The Camellia is frequently adverted to and figured in the botanical and horticultural publications of this time, and in the "Transactions of the Horticultural Society, in a paper read before the meeting, December 5, 1809, (vol. i., p. 175,) we find the following: - "In October, 1795, a Camellia japonica was planted here (the South Hams of Devonshire) among other shrubs in the open ground; it has stood every winter since, without the smallest shelter, thrives well and has never had a branch or leaf injured by the weather. It is now about four feet high, the size of a gooseberry bush, but has not flowered." Similar experiments, which have been repeated frequently and in various soils and situations, seem to prove that the plant is nearly hardy in the climate of England, and may be safely planted out-of-doors among other evergreens in warm sheltered situations. But in thus treating it one loses the beauty of the flowers, as, owing to their being produced in March and April, they are nearly always spoiled by the spring frosts.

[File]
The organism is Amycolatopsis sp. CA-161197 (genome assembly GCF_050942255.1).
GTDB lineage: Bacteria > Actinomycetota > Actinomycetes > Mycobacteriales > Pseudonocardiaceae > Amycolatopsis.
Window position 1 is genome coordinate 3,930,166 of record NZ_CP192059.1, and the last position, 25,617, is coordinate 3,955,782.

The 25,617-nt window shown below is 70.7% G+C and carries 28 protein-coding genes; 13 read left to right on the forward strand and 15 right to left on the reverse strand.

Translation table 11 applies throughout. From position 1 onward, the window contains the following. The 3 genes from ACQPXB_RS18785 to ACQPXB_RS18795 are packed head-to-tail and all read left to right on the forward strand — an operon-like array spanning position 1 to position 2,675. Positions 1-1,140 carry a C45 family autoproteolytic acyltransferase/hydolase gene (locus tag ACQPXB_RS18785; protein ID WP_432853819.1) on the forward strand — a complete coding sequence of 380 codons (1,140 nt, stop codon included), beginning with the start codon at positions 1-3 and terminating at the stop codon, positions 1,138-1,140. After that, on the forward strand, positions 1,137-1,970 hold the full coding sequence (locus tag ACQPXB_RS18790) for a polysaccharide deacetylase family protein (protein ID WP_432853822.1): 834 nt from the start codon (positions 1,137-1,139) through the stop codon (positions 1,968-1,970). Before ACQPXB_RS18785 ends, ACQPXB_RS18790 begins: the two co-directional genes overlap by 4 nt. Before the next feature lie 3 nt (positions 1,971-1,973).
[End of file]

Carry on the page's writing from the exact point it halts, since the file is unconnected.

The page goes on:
We remember planting out two varieties, against a west wall in 1836, and these passed through the winter of 1837-8 uninjured, although there were 30° of frost, and the Bays, Arbutus, and Laurels standing in the open quarters only a few yards distant were killed to the ground. Mr. Joseph Harrison ("Trans. Hort. Soc," vol. vii., p. 168) found the double white, the double red, and the double striped grow satisfactorily out-of-doors at Wortley Hall, Yorkshire, " planted in a brown loam on a rocky substratum." He covered the soil to the extent of three feet from the stem of each plant with ten inches of decayed leaves on the approach of winter, removing the leaves in spring. In 1829, a paper on the Camellia, by William Beattie Booth, was printed in the " Transactions of the Horticultural Society" (vol. vii., p. 519). In this paper six species and twenty three varieties are described, four of the latter being figured, and it is there stated: "Of these very ornamental plants the Society has formed an extensive collection, such as I may safely say is not surpassed at the present time by any other in the kingdom." It appears that the double white and double striped were introduced in 1792, Lady Hume's Blush in 1806, Fimbriata in 1816, Imbri-cata and several other varieties in 1824.